Skip to main content

IMF resumes bailout for war-torn Ukraine after long delay, releases $1 billion

The country has suffered deep economic decline after two years of war, with GDP contracting 9.9 per cent in 2015. In photo: Ukrainian President Petro Poroshenko (L) with IMF chief Christine Lagarde (R) in Kiev in 2015. Photograph: (AFP)

AFP Washington, United States Sep 15, 2016, 02.47 AM (IST)

Ukrainian President Petro Poroshenko on Wednesday welcomed International Monetary Fund 's (IMF) decision to release additional aid worth $1 billion to the strife-torn country. The aid package had been held up in part on corruption concerns. 

Poroshenko said IMF's approval to release the funds showed that the world recognises that Ukraine was carrying out reforms.

The $17.5 billion program is intended to help stabilise the country after the 2014 ouster of pro-Russian President Viktor Yanukovych. Kiev had been waiting for the release of the lending since August last year. 

Stressing that a Russian attempt to undermine the IMF's decision had failed, Poroshenko said that the aid would also help keep the Ukrainian hryvnia currency stable and maintain macroeconomic stabilisation.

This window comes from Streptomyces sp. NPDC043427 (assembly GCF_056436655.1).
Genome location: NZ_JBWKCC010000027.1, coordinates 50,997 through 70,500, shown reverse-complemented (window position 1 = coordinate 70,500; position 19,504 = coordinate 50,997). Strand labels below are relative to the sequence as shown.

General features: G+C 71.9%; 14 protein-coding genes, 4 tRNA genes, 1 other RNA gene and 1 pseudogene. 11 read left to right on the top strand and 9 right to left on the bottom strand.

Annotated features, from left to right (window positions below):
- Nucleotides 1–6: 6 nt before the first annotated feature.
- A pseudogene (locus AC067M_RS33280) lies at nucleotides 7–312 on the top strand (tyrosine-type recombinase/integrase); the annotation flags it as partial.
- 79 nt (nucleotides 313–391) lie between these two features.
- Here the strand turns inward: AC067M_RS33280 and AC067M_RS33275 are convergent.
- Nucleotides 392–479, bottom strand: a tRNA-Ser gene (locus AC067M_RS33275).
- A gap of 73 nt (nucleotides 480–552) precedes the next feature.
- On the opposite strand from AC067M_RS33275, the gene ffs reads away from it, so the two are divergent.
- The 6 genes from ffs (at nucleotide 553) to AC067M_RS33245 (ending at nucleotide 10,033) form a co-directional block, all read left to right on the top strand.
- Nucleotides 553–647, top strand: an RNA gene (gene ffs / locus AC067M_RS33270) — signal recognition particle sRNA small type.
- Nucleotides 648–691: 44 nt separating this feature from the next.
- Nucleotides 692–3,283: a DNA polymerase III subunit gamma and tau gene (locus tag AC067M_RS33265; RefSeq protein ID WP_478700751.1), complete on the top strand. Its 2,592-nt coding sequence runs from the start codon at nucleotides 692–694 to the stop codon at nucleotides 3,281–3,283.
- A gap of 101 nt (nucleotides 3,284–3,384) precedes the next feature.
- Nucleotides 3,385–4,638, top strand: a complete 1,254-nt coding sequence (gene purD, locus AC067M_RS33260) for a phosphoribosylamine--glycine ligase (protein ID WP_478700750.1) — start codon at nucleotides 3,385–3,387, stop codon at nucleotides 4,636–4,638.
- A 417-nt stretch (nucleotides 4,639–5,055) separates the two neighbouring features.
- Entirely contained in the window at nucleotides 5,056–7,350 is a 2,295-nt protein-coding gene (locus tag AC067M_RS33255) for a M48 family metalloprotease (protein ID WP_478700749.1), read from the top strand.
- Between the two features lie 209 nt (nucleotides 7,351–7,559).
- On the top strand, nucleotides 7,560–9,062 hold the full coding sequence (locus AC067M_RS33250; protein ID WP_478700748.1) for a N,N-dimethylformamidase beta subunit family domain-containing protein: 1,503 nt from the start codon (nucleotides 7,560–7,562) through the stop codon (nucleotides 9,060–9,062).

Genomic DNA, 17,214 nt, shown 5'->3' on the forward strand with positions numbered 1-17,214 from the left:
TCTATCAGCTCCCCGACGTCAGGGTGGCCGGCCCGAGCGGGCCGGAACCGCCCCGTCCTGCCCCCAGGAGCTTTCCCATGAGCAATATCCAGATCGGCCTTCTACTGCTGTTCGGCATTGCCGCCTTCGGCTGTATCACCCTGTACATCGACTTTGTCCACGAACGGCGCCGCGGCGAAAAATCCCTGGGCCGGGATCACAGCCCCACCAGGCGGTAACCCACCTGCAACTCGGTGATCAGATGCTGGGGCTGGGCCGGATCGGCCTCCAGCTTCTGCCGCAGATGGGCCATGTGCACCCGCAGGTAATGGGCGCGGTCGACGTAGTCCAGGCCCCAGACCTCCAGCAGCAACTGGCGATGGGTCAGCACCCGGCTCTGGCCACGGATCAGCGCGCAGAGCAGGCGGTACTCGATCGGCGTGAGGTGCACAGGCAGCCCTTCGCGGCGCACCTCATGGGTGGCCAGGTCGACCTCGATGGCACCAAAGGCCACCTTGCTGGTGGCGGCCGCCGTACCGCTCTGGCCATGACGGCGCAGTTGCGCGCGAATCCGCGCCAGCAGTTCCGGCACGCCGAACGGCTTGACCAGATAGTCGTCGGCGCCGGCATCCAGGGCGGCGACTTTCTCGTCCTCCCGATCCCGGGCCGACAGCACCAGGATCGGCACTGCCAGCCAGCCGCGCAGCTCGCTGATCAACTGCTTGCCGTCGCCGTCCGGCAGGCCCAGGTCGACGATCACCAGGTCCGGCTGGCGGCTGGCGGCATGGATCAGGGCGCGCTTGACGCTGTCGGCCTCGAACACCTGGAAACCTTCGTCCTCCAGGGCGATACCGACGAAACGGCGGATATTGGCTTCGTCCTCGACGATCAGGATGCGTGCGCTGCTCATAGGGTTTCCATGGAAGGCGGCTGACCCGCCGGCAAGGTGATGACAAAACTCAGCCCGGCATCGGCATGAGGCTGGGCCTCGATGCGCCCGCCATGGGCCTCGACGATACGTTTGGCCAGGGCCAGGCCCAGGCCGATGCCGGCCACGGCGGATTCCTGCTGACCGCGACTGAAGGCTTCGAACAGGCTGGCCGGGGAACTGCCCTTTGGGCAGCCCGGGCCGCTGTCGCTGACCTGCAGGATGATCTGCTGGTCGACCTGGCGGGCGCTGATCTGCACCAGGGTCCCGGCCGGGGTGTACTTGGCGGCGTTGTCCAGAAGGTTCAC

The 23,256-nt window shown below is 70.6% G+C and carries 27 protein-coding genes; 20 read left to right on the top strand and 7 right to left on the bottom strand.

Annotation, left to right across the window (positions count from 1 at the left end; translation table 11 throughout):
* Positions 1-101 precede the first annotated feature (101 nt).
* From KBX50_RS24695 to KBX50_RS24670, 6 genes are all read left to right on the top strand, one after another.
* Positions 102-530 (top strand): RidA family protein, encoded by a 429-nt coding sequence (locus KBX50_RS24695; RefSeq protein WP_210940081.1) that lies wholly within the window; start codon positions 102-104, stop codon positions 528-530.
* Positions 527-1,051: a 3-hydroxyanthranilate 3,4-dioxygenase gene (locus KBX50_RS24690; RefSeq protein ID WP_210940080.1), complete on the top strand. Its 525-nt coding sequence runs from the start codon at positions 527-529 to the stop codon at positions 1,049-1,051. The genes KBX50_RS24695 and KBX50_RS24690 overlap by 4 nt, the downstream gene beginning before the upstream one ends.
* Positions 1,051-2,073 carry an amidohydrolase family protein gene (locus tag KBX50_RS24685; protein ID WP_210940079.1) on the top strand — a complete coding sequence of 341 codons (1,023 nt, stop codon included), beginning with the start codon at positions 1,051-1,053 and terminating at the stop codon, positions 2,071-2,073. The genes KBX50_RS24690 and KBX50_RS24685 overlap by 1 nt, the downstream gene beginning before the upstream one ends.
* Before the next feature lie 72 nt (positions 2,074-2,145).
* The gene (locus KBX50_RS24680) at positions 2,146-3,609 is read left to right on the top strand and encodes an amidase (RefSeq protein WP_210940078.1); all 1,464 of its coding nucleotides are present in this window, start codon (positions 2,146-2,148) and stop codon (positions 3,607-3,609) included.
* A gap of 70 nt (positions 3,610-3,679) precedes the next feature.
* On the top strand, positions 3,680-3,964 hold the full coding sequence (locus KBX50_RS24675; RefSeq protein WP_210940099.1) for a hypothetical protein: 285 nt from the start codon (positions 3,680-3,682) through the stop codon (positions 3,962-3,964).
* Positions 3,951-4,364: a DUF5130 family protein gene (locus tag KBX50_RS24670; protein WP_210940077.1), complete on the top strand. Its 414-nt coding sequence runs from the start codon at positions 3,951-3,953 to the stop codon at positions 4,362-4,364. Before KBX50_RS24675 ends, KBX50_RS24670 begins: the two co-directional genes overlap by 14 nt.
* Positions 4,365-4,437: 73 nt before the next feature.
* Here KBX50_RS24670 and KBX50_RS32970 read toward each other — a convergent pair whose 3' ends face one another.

IMF managing director Christine Lagarde said Ukraine had shown "welcome signs of recovery" despite long odds, with inflation receding and activity rising.



"...the Fund's resolution has sent a signal to the aggressor, who has tried to throw sand in our wheels even at the (IMF) board meeting. Russia's attempts to undermine the solidarity of the IMF with Ukraine, and to disrupt the decision on this tranche have failed. The Kremlin lost in this operation. Reforms make us stronger. At the same time, our ability to withstand external aggression has became stronger," Poroshenko was quoted as saying by Reuters. 

The country has suffered deep economic decline after two years of war, with GDP contracting 9.9 per cent in 2015. Wednesday's decision by the IMF Executive Board brings the total amount disbursed to about $7.62 billion, the Fund said in a statement, according to AFP. 

Despite Ukraine's failure to meet several program targets, including on limiting debt, boosting reserves and easing foreign exchange restrictions, the Fund's Executive Board said it approved the disbursement. 

IMF managing director Christine Lagarde said Ukraine had shown "welcome signs of recovery" despite long odds, with inflation receding and activity rising.

"While the social and economic cost of the crisis has been high, growth is expected to be higher in the period ahead," she said, however, Lagarde pointed out that the progress was far from recovery. 

The $1 billion approved on Wednesday was short of the $1.6 billion expected in the latest tranche of lending but the Fund did not explain the difference.

(WION with inputs from agencies) 

Show Comments
  • delete